“This merger leaves consumers with fewer choices and reduces the field of competitors below an even minimally acceptable threshold. Our antitrust laws were designed to prevent exactly this type of arrangement and it’s alarming that the Department of Justice approved it based on nothing more than a host of grandiose promises from the parties that will be difficult to verify, let alone enforce. We have seen such promises made and broken before. This merger will have harmful and long-lasting effects on workers and consumers who will now likely pay higher prices for worse service with fewer offerings. In addition, I remain skeptical this merger was necessary to deliver its supposed benefits to consumers in rural communities, who lack access and endure unreliable wireless service.”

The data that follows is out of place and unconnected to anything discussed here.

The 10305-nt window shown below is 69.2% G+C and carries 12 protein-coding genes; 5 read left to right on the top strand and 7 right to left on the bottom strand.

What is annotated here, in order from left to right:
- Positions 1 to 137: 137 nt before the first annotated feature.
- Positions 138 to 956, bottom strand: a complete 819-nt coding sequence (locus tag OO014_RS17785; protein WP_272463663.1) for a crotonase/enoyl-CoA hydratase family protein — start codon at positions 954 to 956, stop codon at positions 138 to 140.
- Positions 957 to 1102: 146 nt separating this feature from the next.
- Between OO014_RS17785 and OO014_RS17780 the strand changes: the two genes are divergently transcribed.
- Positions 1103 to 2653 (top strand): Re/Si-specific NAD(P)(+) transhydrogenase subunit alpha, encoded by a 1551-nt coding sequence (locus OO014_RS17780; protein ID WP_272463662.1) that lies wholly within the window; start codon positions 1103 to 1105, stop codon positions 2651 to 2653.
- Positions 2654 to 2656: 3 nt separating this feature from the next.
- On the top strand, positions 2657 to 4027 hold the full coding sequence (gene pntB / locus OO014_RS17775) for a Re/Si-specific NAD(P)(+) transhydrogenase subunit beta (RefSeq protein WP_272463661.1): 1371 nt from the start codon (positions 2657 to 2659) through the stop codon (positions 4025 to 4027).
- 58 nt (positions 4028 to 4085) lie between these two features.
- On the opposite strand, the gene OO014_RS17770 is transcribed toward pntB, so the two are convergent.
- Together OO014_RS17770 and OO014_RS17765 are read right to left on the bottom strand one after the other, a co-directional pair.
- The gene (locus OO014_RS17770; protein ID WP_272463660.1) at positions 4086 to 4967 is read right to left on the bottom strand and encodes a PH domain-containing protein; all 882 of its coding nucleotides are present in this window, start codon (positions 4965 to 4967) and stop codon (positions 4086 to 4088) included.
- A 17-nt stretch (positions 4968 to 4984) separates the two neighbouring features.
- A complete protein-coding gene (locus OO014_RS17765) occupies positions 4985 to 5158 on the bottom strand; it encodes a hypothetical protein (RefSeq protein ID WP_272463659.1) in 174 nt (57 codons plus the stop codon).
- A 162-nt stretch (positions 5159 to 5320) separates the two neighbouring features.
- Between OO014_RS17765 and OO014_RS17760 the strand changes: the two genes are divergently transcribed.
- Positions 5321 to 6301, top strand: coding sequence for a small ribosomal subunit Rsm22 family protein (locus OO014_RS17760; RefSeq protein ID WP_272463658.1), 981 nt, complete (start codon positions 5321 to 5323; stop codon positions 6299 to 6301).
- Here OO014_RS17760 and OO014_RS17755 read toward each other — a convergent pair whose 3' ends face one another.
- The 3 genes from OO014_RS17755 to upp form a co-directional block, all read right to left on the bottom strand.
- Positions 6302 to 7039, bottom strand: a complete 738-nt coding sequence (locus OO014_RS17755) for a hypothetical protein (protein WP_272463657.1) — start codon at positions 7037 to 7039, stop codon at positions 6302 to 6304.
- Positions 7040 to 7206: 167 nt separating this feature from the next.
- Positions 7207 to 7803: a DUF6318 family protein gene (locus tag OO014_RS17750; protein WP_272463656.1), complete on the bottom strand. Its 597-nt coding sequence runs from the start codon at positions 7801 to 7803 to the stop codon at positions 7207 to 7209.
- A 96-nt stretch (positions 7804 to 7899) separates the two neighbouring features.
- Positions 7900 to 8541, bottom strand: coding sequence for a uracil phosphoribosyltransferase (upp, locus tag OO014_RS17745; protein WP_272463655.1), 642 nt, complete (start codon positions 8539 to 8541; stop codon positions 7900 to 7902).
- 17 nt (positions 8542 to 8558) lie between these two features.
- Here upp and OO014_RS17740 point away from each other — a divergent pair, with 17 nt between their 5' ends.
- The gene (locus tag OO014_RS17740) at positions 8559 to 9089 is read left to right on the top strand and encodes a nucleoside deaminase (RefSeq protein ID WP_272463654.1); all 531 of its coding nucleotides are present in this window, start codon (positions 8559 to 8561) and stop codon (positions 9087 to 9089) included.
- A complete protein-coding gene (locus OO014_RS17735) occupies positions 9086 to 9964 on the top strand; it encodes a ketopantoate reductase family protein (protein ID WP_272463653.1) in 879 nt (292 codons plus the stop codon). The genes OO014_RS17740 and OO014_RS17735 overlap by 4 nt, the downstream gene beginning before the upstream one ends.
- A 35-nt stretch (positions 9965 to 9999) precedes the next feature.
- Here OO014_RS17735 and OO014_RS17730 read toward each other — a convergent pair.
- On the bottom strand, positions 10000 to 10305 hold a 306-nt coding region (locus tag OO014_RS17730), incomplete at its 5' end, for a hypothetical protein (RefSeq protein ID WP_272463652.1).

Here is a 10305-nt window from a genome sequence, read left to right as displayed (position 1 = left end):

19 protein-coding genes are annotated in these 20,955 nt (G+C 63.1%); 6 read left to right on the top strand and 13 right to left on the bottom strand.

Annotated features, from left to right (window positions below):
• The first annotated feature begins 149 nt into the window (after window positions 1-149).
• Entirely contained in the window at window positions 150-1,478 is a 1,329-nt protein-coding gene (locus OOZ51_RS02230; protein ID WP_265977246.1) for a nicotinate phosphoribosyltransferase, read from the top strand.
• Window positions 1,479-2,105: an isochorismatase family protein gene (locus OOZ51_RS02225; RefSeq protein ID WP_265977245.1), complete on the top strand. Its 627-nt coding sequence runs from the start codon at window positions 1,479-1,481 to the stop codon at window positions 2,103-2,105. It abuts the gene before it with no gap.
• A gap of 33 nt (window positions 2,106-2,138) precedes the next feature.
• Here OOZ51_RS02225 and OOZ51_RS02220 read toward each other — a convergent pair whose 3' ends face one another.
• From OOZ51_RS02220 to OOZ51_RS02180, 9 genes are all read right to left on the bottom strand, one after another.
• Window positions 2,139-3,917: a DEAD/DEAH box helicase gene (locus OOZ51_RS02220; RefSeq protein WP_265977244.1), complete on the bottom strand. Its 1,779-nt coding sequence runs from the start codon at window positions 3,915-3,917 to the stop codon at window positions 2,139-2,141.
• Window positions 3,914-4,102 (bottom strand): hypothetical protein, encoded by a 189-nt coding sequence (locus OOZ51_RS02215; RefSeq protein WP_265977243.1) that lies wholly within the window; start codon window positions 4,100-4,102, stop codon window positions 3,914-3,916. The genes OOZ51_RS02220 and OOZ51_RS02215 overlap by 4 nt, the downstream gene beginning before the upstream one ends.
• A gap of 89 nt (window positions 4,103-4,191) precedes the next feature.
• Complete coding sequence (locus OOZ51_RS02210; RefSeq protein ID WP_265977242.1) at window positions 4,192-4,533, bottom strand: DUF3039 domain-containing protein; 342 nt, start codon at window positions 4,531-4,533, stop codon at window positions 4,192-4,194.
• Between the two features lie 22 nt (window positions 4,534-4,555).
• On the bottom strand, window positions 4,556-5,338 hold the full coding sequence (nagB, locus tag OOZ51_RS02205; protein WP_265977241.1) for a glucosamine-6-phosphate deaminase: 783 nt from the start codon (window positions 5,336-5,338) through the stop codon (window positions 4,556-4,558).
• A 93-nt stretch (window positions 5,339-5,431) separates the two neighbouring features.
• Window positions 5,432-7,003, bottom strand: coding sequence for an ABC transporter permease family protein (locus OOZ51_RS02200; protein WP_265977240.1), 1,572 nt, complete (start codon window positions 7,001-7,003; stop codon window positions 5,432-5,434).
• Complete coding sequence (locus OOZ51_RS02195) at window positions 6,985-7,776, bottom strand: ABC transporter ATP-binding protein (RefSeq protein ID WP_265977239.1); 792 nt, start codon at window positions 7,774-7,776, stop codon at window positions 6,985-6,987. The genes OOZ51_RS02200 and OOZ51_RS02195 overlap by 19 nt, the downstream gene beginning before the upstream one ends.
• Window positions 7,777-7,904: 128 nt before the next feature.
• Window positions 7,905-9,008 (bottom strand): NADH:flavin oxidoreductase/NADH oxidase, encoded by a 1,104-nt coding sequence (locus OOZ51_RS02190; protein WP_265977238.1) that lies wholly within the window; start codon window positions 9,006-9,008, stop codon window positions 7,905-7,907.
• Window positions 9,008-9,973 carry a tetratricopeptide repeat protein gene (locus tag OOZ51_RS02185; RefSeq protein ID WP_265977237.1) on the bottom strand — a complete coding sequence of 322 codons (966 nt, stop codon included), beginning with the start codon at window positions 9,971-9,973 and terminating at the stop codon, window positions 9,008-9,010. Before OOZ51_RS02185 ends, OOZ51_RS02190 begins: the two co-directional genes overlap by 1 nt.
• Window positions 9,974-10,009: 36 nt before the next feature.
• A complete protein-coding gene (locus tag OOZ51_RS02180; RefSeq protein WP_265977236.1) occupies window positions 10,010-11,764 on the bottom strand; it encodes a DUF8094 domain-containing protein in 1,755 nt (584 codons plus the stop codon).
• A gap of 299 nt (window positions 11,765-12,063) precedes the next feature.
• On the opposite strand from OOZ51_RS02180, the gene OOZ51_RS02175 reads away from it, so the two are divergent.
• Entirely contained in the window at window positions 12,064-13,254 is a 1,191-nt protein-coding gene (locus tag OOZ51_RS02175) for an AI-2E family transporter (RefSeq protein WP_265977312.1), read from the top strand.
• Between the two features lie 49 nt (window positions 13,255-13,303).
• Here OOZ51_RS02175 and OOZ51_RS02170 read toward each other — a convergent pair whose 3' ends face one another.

In May of this year, Booker joined a letter to the Department of Justice Assistant Attorney General Makan Delrahim sounding the alarm on reported attempts of political interference in the T-Mobile/Sprint merger investigations.
And in February, Booker joined a letter to the Department of Justice and the Federal Communications Commission urging the agencies to reject the proposed merger between T-Mobile and Sprint.